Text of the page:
Back to my nephew Josh.  He was, like a lot of teenage boys, wondering where life was taking him.   Right before Doug was diagnosed he emailed me randomly, telling me that he loved us and felt like he should pray for us.   (uh alright? I was like,"is there something wrong with us:)) Josh was just in tune.
He later wrote Doug a very touching letter. I got his permission to share some of it with you. 

"At the hospital last week I realized something that has changed my life forever.  I realized that you were more content about life than I was.  You were the one suffering from cancer and you were a more content person than me.  This really made me realize a few things that changed me.  The gospel had to be true otherwise you would not be as confident about the situation and whatever might happen as you were.... 
I feel bad because I know part of the reason you had to go through this was for me.  It has saved my life and I mean that.  I don’t know how I could ever thank you for what you have done....
I will wear this Livestrong wrist band until I go on my mission to remind me of what you did and what I need to do... I spent the last hour crying in thankfulness for my new found Live strong life.  Tonight I officially lock the chest to my past life and look to the future but I just wanted to thank you before I throw the key away.  You’re awesome!  May we go forth on our missions in life and live strong!"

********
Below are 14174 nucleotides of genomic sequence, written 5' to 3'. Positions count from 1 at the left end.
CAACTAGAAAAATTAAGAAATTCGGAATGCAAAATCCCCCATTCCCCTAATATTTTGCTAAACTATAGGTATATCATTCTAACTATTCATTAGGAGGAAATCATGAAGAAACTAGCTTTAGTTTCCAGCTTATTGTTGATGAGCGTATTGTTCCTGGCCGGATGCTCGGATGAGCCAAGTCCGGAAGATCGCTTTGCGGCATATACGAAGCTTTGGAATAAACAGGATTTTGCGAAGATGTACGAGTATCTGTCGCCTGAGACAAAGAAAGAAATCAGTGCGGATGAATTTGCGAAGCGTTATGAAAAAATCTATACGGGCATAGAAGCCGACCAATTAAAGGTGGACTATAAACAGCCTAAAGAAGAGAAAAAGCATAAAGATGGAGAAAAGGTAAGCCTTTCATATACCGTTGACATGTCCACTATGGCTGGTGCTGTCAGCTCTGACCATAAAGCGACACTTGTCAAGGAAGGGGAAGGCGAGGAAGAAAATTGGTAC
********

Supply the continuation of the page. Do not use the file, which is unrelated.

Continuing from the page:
Josh, you have truly inspired us.  We are stronger and better because of your influence.  Way to continue in your  new found life!
Love you! Baber
I said from the very beginning of this whole cancer thing, that miracles were going to happen.  Things like this don't happen without people's lives changing and our testimonies growing stronger.  We even had a friend tell us he started praying because he was  so worried.  During trials,  our lives change for the better, if we let it!  It is His plan.